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This question already has an answer here:

I need a program to reverse the words in a string.

Input: My car is fast
Output: fast is car My

int printRword(char * line) {
    for(; *line; line++) {
        if(*line == ' ') {
            printRword(line + 1); 
            printf("%s", line); 
            return 0; // after you find the space set it to null 
        }
    }
}

int main(void) {
    char *line = "this is a long line that we are working with\n";
    printf("%s", line);
    printRword(line); 

    return 0;
}

I know I need to set space to null after I find it, and I've tried printRword(line + 1) = '\0'; and that doesn't work any suggestions?

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marked as duplicate by Sulthan, WhozCraig, Blastfurnace, Lipis, mike yaworski Mar 11 '14 at 0:19

This question has been asked before and already has an answer. If those answers do not fully address your question, please ask a new question.

    
Looks like c, correct? If so, please retag. And fix your identation of your main method.. – rene Mar 10 '14 at 20:45
1  
You should add the programming language as a tag to make it easier for the right people to find your question. – blueygh2 Mar 10 '14 at 20:45
    
which lang u want..... – Arjit Mar 10 '14 at 20:46
    
Duplicate of a community wiki post. Search before asking. – Sulthan Mar 10 '14 at 20:54
up vote 0 down vote accepted

Find the modified working code:

int printRword(char * line)

{

   char tempbuf[100]; //Here length i have hardcoded to 100

   char *ptr;
   strcpy(tempbuf,line); //copied to tempbuf to keep the original string unmodified

   //Replace the \n with the null character
    ptr = strrchr(tempbuf,'\n');
    if(ptr != NULL)
    {
      *ptr = '\0'; 
    }

    while(*tempbuf != '\0')
    {
        ptr = strrchr(tempbuf,' ');
        if(NULL != ptr)
        {
             *ptr = '\0';
              ptr++;

              printf("%s ",ptr); 
         }
         else
         {
             printf("%s\n",tempbuf);
             *tempbuf ='\0';
          }
    }  

}

test result:

atharv@atharv-Inspiron-5423:~/Programming$ ./a.out

this is a long line that we are working with

with working are we that line long a is this

atharv@atharv-Inspiron-5423:~/Programming$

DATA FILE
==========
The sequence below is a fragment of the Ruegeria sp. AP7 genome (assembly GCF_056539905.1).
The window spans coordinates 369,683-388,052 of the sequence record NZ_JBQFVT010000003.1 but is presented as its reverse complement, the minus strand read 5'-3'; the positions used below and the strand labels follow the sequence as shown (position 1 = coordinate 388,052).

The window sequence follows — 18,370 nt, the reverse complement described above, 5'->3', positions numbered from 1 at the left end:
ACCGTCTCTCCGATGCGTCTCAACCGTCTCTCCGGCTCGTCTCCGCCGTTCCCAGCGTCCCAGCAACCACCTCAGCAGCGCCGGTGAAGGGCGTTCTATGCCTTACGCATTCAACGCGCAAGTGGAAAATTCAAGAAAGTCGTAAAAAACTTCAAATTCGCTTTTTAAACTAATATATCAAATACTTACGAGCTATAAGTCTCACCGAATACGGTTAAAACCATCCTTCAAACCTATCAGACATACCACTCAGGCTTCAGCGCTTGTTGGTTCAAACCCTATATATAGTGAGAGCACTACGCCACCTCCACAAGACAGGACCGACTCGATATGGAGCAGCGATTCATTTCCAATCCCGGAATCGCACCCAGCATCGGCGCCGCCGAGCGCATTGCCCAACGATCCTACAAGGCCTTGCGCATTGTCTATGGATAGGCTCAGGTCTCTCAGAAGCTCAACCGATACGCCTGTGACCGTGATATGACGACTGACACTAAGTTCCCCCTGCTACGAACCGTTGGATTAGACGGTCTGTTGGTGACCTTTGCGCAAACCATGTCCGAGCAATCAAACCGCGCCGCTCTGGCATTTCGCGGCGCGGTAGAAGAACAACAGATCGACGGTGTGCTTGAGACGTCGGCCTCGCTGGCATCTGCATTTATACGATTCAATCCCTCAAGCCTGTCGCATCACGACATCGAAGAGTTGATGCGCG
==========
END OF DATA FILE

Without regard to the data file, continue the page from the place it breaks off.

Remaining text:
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You could reverse the whole string, and then reverse each individual word, having the effect of reversing the order of the words but leaving the letters in each word in the correct order. Not the most efficient, perhaps, but conceptually clean -- and not language dependent!

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You could go through the string character-by-character, replacing the spaces by ASCII NUL characters (C's string terminators), and recording the next position in each case (by pushing onto a stack), thus recording the beginning of each word. When you get to the end of the string, you can then go backwards through the list of “start-of-word” positions (perhaps by popping off the stack), printing out the word each time followed by a space.

This is the basic idea. If you have to handle multiple spaces between words or newlines, it gets a little bit more complicated, but not much.

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I modified your code using the same recursive approach to get the desired output, just added a function that would print only till next space.. there must be a function for this already but i am not aware of it.

#include <stdio.h>


void printTillNextSpace(char *s){
    while(*s != ' ' && *s != '\0' && *s != '\n')
        printf("%c",*s++);
        printf("%c",' ');        
}

int printRword(char * line){

    char* start = line;
    for(;*line; line++){
        if(*line == ' '){
            printRword(line + 1);
            printTillNextSpace(start);
            start = line + 1; 
            return 0; // after you find the space set it to null 
        }
    }
    printTillNextSpace(start);
}

int main(){

    char * line = "this is a long line that we are working with\n";

    printf("%s", line);

    printRword(line); 

return 0;
}
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